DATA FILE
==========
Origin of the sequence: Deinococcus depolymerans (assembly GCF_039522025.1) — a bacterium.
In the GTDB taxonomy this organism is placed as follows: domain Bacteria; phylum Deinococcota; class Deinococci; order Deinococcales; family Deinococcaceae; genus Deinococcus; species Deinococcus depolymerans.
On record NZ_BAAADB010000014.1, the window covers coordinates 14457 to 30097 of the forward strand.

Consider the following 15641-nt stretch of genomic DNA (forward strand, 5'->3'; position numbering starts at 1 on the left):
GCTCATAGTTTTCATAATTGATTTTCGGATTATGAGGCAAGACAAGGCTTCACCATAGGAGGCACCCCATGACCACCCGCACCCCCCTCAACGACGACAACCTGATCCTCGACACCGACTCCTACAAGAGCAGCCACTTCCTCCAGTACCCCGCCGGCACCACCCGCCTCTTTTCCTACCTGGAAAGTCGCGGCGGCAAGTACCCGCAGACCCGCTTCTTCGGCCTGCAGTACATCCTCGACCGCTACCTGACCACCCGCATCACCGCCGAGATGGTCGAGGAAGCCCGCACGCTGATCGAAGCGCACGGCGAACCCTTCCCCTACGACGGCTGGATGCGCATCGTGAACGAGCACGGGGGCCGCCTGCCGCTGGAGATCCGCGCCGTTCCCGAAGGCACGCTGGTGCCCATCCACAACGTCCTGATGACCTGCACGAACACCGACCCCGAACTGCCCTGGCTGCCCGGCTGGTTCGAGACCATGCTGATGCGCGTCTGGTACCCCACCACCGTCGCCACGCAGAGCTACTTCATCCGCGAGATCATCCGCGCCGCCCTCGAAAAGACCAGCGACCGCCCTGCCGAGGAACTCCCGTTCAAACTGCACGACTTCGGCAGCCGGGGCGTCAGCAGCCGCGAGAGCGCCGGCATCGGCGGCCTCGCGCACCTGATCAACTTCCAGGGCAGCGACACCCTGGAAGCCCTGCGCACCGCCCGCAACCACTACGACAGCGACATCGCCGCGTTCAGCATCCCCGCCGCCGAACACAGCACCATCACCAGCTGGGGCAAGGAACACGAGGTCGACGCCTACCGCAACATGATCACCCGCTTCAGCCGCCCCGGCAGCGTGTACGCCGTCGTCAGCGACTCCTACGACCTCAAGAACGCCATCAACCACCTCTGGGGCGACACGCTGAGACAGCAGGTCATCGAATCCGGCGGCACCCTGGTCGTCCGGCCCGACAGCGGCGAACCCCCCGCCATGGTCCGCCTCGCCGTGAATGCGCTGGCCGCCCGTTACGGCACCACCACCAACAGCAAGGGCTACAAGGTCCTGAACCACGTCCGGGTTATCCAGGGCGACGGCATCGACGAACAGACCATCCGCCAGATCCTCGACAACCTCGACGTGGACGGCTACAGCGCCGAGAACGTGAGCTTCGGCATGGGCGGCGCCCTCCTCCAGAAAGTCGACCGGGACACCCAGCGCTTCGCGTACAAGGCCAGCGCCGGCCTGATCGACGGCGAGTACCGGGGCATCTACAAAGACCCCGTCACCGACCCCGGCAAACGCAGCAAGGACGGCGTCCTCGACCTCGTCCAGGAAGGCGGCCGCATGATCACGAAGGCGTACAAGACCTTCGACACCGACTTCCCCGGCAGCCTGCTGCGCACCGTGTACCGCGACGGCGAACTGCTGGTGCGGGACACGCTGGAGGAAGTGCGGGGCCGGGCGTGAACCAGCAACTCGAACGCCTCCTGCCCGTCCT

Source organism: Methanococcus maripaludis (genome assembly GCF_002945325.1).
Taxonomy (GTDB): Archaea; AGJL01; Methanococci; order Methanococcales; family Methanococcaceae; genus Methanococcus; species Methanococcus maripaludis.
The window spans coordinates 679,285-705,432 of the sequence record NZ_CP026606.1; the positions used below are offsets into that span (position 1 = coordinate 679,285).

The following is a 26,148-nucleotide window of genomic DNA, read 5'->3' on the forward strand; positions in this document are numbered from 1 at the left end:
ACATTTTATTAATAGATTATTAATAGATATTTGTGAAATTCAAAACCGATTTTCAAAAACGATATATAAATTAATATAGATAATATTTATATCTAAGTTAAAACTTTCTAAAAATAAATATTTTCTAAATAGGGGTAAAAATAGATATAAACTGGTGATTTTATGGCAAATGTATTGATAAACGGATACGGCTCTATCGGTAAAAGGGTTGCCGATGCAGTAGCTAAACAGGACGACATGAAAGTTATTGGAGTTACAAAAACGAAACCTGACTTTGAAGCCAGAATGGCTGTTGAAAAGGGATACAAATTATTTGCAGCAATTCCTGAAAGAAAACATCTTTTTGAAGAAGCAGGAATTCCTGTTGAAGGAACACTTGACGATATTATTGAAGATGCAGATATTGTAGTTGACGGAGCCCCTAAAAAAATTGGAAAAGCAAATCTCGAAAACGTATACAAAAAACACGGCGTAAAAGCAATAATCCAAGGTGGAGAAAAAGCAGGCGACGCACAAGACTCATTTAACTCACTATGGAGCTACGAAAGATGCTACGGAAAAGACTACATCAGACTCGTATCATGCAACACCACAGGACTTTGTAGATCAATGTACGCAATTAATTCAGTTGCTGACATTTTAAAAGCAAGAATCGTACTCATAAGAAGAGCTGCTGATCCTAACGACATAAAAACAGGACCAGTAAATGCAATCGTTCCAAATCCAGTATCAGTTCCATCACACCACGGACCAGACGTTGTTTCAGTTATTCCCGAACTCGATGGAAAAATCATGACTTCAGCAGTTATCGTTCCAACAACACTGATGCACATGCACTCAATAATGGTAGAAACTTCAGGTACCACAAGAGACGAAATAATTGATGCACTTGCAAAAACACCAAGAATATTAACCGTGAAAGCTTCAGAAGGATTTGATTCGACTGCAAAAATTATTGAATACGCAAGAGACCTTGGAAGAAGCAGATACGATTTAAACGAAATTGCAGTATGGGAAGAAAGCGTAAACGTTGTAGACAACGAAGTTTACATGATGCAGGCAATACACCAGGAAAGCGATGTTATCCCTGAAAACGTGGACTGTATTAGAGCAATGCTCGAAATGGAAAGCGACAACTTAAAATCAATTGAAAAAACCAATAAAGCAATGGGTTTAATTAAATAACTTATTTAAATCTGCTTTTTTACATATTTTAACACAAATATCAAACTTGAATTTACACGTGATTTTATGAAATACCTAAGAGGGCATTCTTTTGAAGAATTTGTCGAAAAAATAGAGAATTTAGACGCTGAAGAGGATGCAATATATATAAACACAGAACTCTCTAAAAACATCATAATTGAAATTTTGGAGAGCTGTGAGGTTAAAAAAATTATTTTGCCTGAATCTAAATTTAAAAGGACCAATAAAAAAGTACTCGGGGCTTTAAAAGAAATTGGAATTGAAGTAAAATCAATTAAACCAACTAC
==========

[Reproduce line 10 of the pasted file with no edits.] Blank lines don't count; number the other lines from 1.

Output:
ACATTTTATTAATAGATTATTAATAGATATTTGTGAAATTCAAAACCGATTTTCAAAAACGATATATAAATTAATATAGATAATATTTATATCTAAGTTAAAACTTTCTAAAAATAAATATTTTCTAAATAGGGGTAAAAATAGATATAAACTGGTGATTTTATGGCAAATGTATTGATAAACGGATACGGCTCTATCGGTAAAAGGGTTGCCGATGCAGTAGCTAAACAGGACGACATGAAAGTTATTGGAGTTACAAAAACGAAACCTGACTTTGAAGCCAGAATGGCTGTTGAAAAGGGATACAAATTATTTGCAGCAATTCCTGAAAGAAAACATCTTTTTGAAGAAGCAGGAATTCCTGTTGAAGGAACACTTGACGATATTATTGAAGATGCAGATATTGTAGTTGACGGAGCCCCTAAAAAAATTGGAAAAGCAAATCTCGAAAACGTATACAAAAAACACGGCGTAAAAGCAATAATCCAAGGTGGAGAAAAAGCAGGCGACGCACAAGACTCATTTAACTCACTATGGAGCTACGAAAGATGCTACGGAAAAGACTACATCAGACTCGTATCATGCAACACCACAGGACTTTGTAGATCAATGTACGCAATTAATTCAGTTGCTGACATTTTAAAAGCAAGAATCGTACTCATAAGAAGAGCTGCTGATCCTAACGACATAAAAACAGGACCAGTAAATGCAATCGTTCCAAATCCAGTATCAGTTCCATCACACCACGGACCAGACGTTGTTTCAGTTATTCCCGAACTCGATGGAAAAATCATGACTTCAGCAGTTATCGTTCCAACAACACTGATGCACATGCACTCAATAATGGTAGAAACTTCAGGTACCACAAGAGACGAAATAATTGATGCACTTGCAAAAACACCAAGAATATTAACCGTGAAAGCTTCAGAAGGATTTGATTCGACTGCAAAAATTATTGAATACGCAAGAGACCTTGGAAGAAGCAGATACGATTTAAACGAAATTGCAGTATGGGAAGAAAGCGTAAACGTTGTAGACAACGAAGTTTACATGATGCAGGCAATACACCAGGAAAGCGATGTTATCCCTGAAAACGTGGACTGTATTAGAGCAATGCTCGAAATGGAAAGCGACAACTTAAAATCAATTGAAAAAACCAATAAAGCAATGGGTTTAATTAAATAACTTATTTAAATCTGCTTTTTTACATATTTTAACACAAATATCAAACTTGAATTTACACGTGATTTTATGAAATACCTAAGAGGGCATTCTTTTGAAGAATTTGTCGAAAAAATAGAGAATTTAGACGCTGAAGAGGATGCAATATATATAAACACAGAACTCTCTAAAAACATCATAATTGAAATTTTGGAGAGCTGTGAGGTTAAAAAAATTATTTTGCCTGAATCTAAATTTAAAAGGACCAATAAAAAAGTACTCGGGGCTTTAAAAGAAATTGGAATTGAAGTAAAATCAATTAAACCAACTAC